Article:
The Williams College Museum of Art’s historic Rotunda becomes the site for an ambitious sculptural installation and the hub of a collaboration with the international art collective Ghana ThinkTank. Focusing on the issue of climate change, the project brings solutions from “think tanks” in Indonesia and Morocco—two countries already grappling with the effects of climate change—to the Williams community. Members of both think tanks will visit Williamstown to give public talks, advise, and meet with students the week of March 13th.
Ghana ThinkTank seeks “to develop the first world” by flipping conventional power dynamics. The artists collect problems in the US and send them to citizen think tanks in “developing” countries like Ghana, Serbia, El Salvador and others to generate solutions. They then bring these solutions back to the US, where they are put into action. What follows is a range of interventions and events that turn the idea of expertise on its head.
Through a year long partnership, the Williams College of Art (WCMA) and Ghana ThinkTank teamed up to apply this process here in Williamstown. With climate change as their focus, the artists worked with an action team of Williams students to ask people in the region, “How does climate change affect YOU?” They sent these problems to the Moroccan and Indonesian think tanks to generate solutions. This spring, the team applies these solutions, helping to confront our assumptions about climate change, Islam, and the “developing world.”
WCMA and Ghana ThinkTank collected over 200 answers to their question. Some problems were personal and local, such as the disappearance of beloved winter sports and disruptions to agricultural production of local crops. Some focused on policy noting that “In Florida you aren’t allowed to use the term ‘climate change’ in any official document.” In response to this problem, the Moroccan think tank suggested we ‘rebrand climate change.’ The student action team will implement this solution by partnering with a local creative services firm to create an awareness campaign. The rebranding initiative will use new language to personalize an issue that is often perceived as abstract and distanced from everyday life. It also aims to draw attention to the fact that ‘climate change’ is disappearing from public discourse in today’s political climate. This spring, the action team will hold a community postcard writing event that targets legislative leaders across the country.
Another problem came from a longtime Williamstown resident who shared this concern about our small community: “Most people live nearby, yet many choose to drive, even though they only live a minute or two away.” The Indonesian think tank suggested that we incentivize community members to disrupt their own patterns of behavior. In response, the action team will pursue a partnership with the College to incentivize walking or biking over driving to campus.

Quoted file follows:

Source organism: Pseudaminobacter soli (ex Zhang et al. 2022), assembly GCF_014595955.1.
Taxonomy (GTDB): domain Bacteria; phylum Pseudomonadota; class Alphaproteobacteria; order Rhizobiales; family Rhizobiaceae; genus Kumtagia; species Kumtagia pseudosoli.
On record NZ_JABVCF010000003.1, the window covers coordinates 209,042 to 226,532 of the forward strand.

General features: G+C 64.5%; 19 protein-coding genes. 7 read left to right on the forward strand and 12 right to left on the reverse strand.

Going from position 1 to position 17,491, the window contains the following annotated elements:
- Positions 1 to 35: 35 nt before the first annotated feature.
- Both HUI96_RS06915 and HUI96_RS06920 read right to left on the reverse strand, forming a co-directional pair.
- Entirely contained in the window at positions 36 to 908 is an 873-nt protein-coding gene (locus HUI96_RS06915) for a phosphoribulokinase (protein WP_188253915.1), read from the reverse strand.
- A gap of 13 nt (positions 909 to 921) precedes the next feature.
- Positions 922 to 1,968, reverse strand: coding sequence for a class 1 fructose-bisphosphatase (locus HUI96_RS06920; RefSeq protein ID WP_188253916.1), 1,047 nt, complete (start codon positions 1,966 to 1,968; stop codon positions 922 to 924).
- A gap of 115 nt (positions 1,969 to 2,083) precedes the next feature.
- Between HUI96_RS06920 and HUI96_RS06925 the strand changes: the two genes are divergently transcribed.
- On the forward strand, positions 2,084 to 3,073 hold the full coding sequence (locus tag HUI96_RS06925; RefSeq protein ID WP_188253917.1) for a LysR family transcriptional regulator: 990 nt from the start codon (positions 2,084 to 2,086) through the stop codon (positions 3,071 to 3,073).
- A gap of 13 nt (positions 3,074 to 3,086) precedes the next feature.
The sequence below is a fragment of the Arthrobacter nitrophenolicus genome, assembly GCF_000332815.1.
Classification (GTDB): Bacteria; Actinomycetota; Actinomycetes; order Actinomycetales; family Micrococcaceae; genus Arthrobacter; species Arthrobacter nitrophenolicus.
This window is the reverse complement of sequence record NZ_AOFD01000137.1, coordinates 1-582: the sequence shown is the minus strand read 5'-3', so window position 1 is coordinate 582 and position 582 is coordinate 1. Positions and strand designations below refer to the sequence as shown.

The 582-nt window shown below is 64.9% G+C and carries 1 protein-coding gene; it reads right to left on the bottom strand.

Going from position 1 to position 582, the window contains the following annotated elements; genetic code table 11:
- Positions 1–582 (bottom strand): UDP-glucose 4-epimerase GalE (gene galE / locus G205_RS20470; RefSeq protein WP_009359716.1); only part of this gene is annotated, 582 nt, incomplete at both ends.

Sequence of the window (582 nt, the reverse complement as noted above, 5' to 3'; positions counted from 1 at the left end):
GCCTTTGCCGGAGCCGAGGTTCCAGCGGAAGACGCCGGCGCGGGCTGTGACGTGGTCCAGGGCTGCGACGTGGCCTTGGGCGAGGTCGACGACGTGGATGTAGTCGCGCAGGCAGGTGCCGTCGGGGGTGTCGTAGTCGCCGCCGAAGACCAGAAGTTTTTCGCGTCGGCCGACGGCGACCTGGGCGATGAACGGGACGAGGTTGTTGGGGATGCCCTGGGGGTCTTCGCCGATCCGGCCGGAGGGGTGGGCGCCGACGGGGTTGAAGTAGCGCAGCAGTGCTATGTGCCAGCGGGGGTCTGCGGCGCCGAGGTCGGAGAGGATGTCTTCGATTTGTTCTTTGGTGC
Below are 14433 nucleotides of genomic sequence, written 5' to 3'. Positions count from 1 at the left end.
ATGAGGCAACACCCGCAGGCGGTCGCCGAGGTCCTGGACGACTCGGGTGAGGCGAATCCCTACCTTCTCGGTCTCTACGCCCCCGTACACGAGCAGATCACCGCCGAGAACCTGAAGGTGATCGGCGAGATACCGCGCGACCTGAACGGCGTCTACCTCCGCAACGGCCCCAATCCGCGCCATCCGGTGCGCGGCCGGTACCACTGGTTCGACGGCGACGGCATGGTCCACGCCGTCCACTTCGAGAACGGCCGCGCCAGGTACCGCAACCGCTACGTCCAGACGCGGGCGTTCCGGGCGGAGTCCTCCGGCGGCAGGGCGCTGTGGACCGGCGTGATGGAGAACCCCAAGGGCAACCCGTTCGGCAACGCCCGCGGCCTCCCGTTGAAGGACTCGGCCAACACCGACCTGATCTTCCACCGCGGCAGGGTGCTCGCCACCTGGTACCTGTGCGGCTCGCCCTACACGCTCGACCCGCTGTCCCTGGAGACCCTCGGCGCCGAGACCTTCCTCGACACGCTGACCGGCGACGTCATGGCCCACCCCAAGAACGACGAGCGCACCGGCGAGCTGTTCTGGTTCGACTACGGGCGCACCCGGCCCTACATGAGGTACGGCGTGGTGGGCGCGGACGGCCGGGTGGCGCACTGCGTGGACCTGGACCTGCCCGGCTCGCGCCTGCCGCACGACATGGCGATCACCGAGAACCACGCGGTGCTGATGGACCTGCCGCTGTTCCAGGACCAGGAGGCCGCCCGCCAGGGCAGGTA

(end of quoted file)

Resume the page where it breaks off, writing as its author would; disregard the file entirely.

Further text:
Later this spring, the action team will also take over parking spaces in town for a day by turning them into mini parks, inconveniencing local commuters with delight, and awareness about the impact of personal decisions around commuting.
Members of the Moroccan and Indonesian think tanks will visit Williams the week of March 13 to help implement these and other solutions. On Monday, March 13 at 6pm they will give a public talk, sharing their own experiences with climate change and their reactions to reading our community’s climate change problems. “We are thrilled to welcome our partners from Morocco and Indonesia to Williamstown to advise us on this project,” says project curator Sonnet Coggins. “Not only does our work together allow our community to see itself from another perspective, it is all the more important given the divisive state of politics in our country and in the world.”
WCMA commissioned the project with Ghana ThinkTank as part of the 2016–17 campus-wide academic program called “Confronting Climate Change,” a series of events, talks, and curricular initiatives aimed at raising issues around the science and policy of climate change. “The collaboration positions artistic inquiry at the center of our deep investigation into one of the most critical political, environmental, and cultural issues of our time,” says Christina Olsen, Class of 1956 Director of the museum.
About the Artists
Ghana ThinkTank was formed in 2006 by John Ewing (USA), Matey Odonkor (Ghana), and Christopher Robbins (USA). Carmen Montoya (USA) joined the project in 2009. The larger Ghana ThinkTank network spans four continents and has included a diverse array of individuals, such as: an artist collective in Iran, a group of teachers in Mexico, a team of bike mechanics with disabilities in Ghana, a rural community radio station collective in El Salvador, a group of incarcerated teenage girls in Boston, MA, and groups in Cuba, the Gaza Strip, and Serbia. Additionally each iteration of the project involves collaborations with dozens of citizens and with local arts and nonprofit organizations.
This project received generous support from the Compton Foundation.